Fermentallthethings

Shio Koji

Shio Koji in short means “ Salt Koji.” You take koji, salt, and water and let it sit for around 10 days. What I find most interesting about the Shio Koji process is that salt actually kills the Aspergillus oryzae. Lucky for us, it’s enzymes remain and when you throw into the mix the carbohydrates and sugars that exist in grains and by creating the right fermentation environment you are able to grow some solid bacteria. What does this mean for us? We have this amazingly tasty, umami, bacterial goodness that we can use to create other fermentations or secondary fermentations.

Here’s a list of some of our favorite uses for Shio Koji:

  • Shio Koji cured meat

  • Shio koji in handmade pasta (a lovely trick we learned from Ourcookquest)

  • Sauces & Marinades

  • An alternative for soy sauce

  • Alternative ways to make pickles

Here’s our recipe for Shio Koji :

2 cups koji

2 cups water

1/8 cup salt

Mix together well and move to a jar with a finger tight lid. Let it sit in a cool and dark place for 10-12 days. Every day you’ll want to stir or shake the mixture. When it’s complete you can opt to blend the mixture or leave it in it’s original state and then move it to the fridge. Shio Koji can be used for 6 month from the date of making — so make sure you date it.

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Miso. Tempeh. Natto. And other Tasty Ferments! Out on Pre-order

We’re pretty excited about this gem coming out in 2019! This is the third book by our good friends Kirsten & Christopher Shockey and we’re super excited that you find some of our Miso recipes in this gem! Get those orders in!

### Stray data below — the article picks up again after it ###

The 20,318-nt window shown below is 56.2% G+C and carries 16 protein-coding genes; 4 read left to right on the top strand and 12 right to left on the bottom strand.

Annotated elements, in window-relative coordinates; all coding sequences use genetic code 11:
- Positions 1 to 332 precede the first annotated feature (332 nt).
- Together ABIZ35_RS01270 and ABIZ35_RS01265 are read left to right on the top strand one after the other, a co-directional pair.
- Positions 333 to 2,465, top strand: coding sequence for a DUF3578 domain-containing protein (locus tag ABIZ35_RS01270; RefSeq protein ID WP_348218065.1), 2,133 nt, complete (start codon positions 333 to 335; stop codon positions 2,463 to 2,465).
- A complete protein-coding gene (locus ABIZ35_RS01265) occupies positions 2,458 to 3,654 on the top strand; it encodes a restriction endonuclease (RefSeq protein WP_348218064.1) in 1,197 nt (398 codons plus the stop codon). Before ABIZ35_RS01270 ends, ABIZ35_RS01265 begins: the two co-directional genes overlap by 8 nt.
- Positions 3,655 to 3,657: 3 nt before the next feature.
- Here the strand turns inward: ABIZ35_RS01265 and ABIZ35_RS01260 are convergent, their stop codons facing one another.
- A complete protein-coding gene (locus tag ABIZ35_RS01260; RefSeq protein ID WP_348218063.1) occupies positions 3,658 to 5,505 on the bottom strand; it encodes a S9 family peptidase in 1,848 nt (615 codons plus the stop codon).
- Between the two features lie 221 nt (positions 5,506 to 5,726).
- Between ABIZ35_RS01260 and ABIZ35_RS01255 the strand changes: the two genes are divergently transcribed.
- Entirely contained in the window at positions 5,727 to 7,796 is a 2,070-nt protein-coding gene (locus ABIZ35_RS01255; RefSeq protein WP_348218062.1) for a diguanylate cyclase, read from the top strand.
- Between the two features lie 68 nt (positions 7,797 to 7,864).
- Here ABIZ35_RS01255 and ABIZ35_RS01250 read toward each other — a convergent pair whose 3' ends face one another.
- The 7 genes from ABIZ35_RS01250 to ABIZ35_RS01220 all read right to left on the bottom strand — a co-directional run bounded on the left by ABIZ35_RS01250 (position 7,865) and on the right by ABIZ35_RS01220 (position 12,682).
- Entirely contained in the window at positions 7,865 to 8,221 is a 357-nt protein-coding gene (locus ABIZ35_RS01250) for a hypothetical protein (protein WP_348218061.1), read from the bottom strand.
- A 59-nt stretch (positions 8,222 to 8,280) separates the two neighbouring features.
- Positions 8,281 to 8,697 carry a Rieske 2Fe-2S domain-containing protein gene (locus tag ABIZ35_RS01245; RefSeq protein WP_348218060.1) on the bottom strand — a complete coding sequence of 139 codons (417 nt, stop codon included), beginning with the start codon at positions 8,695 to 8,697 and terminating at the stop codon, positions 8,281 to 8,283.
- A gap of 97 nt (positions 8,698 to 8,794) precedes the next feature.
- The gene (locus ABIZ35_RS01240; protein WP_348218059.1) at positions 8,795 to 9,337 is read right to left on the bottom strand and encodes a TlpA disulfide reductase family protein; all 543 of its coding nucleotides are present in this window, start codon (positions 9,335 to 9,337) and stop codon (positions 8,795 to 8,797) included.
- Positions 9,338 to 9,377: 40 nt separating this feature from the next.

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Berkshire Fermentation Festival Presenter Videos

What a lovely weekend at the Berkshire Fermentation Festival! This was our third year back teaching and we’re happy to announce that the videos from all the presenters are now up online for you to enjoy!

Catch our Miso Workshop along with presenters Sandor Katz, Adam Elabd, Amanda Feifer, Anne Yonetani, and Alana Chernila!!

CHECK IT OUT HERE!

Hoshigaki

Hoshigaki are a Japanese delicacy made by gently massaging persimmons while they air dry.
The persimmons used to make Hoshigaki are astringent varieties such as Hachiya. Ideally, choose fruit that still has part of the stem. We've used a couple different varieties of persimmons with nice success.

1) The first step is to cut the top off, while carefully leaving the stem that you will tie string to and they will hang from. And then use a knife of peeler to trim away the skins of the persimmon. Then attach the string and find a good place for your Hosigaki to hang. Broom handles work great for this, we've also used knitting needles, drumsticks and hangers to hang the Hoshigaki from.


2) The first week you just let the Hoshigaki hang and dry till they start to create a thin skin.  After a week has passed you begin to gently massage each persimmon every other day. Be careful not to break the skin.

3) As you keep massaging every other day the fructose in the fruit will begin to come to the surface. The "bloom" begins to appear...it looks like powdered sugar on your persimmons. Keep massaging until the persimmons are more like a dried fruit, changing into a darker color with the bloom, and then enjoy!

Hoshigaki

Hoshigaki